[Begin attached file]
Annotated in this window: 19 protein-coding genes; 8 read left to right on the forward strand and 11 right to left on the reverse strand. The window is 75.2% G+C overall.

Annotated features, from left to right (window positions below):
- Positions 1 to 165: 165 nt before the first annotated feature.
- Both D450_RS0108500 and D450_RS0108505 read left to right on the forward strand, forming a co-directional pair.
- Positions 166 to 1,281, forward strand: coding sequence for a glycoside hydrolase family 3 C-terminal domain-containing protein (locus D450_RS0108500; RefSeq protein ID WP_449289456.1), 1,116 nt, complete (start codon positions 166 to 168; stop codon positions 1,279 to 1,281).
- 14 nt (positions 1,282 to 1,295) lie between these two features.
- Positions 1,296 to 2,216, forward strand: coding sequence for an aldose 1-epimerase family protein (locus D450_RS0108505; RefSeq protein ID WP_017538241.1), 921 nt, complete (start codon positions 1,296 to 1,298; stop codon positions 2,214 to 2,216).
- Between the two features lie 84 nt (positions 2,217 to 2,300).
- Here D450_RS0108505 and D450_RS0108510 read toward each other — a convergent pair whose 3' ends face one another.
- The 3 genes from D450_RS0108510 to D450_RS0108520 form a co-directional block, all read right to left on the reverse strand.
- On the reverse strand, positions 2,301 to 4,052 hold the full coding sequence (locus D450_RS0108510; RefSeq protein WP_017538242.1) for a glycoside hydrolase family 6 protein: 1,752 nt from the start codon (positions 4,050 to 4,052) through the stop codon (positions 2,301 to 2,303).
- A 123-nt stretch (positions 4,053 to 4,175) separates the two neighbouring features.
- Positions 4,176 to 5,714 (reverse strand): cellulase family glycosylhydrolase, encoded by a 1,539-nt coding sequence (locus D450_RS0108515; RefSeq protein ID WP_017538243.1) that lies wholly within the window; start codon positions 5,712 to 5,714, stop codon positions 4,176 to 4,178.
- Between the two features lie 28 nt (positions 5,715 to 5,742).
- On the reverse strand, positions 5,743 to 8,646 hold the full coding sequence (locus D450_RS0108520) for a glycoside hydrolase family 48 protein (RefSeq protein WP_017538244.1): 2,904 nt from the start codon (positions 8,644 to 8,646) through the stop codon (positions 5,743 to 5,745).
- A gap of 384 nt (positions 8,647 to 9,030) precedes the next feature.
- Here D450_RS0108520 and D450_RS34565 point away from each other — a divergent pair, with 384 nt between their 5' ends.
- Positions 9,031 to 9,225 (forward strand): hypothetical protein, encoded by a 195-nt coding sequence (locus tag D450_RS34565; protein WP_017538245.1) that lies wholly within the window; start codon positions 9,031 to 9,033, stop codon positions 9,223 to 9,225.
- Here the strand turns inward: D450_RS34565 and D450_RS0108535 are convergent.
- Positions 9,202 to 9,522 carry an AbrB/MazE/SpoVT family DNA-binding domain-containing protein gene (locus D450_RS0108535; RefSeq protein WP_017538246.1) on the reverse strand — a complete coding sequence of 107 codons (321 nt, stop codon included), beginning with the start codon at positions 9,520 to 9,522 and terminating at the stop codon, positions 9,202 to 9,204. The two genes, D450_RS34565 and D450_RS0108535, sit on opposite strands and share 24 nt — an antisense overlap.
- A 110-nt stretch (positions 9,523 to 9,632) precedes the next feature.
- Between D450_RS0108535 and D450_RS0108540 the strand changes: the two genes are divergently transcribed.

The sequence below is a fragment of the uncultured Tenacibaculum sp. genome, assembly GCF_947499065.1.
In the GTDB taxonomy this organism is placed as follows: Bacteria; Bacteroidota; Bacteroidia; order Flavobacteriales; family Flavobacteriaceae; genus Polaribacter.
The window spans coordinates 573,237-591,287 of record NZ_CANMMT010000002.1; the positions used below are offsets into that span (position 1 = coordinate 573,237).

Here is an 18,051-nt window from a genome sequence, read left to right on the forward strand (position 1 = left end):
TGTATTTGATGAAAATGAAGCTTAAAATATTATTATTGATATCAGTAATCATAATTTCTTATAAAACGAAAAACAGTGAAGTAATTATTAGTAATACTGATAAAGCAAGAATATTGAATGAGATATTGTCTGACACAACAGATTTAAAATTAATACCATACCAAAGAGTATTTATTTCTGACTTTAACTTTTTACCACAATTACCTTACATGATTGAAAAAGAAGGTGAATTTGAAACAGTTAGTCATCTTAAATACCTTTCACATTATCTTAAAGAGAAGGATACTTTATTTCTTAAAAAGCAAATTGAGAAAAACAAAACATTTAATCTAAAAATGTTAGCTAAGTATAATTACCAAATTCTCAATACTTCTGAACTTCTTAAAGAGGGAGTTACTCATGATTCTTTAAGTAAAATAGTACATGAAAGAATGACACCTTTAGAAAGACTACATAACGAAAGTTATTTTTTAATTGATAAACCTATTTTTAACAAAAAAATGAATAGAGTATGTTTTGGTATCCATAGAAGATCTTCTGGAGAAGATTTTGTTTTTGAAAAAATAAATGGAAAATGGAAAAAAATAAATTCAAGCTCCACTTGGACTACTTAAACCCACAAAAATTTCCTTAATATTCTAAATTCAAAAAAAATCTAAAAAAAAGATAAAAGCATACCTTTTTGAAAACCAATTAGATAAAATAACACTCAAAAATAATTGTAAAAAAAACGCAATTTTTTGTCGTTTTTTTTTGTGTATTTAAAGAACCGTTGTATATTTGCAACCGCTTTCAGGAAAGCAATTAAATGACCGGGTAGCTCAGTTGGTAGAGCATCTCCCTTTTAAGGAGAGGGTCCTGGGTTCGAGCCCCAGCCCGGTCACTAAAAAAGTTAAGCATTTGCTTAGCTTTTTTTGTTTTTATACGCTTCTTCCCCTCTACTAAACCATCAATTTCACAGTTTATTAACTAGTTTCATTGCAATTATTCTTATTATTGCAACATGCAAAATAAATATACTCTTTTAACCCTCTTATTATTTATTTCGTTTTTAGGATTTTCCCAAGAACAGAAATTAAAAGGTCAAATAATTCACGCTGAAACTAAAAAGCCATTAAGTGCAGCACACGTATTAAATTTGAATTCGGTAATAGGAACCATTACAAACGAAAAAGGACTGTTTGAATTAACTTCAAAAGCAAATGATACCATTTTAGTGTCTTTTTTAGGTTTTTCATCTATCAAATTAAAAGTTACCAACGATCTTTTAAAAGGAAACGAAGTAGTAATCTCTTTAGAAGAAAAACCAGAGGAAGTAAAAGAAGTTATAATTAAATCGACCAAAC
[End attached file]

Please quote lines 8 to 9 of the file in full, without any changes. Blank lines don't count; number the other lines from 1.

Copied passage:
- Between the two features lie 84 nt (positions 2,217 to 2,300).
- Here D450_RS0108505 and D450_RS0108510 read toward each other — a convergent pair whose 3' ends face one another.